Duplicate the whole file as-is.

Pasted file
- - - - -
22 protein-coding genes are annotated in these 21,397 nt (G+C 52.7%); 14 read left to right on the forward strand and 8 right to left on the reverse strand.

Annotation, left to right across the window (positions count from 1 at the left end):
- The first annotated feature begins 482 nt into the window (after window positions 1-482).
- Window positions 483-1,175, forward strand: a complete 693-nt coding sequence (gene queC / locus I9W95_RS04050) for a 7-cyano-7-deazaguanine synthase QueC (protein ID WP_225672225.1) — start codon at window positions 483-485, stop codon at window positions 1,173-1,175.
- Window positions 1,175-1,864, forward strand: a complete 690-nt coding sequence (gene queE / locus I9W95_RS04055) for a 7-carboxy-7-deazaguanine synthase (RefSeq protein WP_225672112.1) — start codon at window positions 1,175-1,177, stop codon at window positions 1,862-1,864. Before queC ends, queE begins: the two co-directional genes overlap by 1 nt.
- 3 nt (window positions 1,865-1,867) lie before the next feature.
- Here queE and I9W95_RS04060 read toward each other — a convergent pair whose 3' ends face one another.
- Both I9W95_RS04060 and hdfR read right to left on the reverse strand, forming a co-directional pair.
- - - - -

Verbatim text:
22 protein-coding genes are annotated in these 21,397 nt (G+C 52.7%); 14 read left to right on the forward strand and 8 right to left on the reverse strand.

Annotation, left to right across the window (positions count from 1 at the left end):
- The first annotated feature begins 482 nt into the window (after window positions 1-482).
- Window positions 483-1,175, forward strand: a complete 693-nt coding sequence (gene queC / locus I9W95_RS04050) for a 7-cyano-7-deazaguanine synthase QueC (protein ID WP_225672225.1) — start codon at window positions 483-485, stop codon at window positions 1,173-1,175.
- Window positions 1,175-1,864, forward strand: a complete 690-nt coding sequence (gene queE / locus I9W95_RS04055) for a 7-carboxy-7-deazaguanine synthase (RefSeq protein WP_225672112.1) — start codon at window positions 1,175-1,177, stop codon at window positions 1,862-1,864. Before queC ends, queE begins: the two co-directional genes overlap by 1 nt.
- 3 nt (window positions 1,865-1,867) lie before the next feature.
- Here queE and I9W95_RS04060 read toward each other — a convergent pair whose 3' ends face one another.
- Both I9W95_RS04060 and hdfR read right to left on the reverse strand, forming a co-directional pair.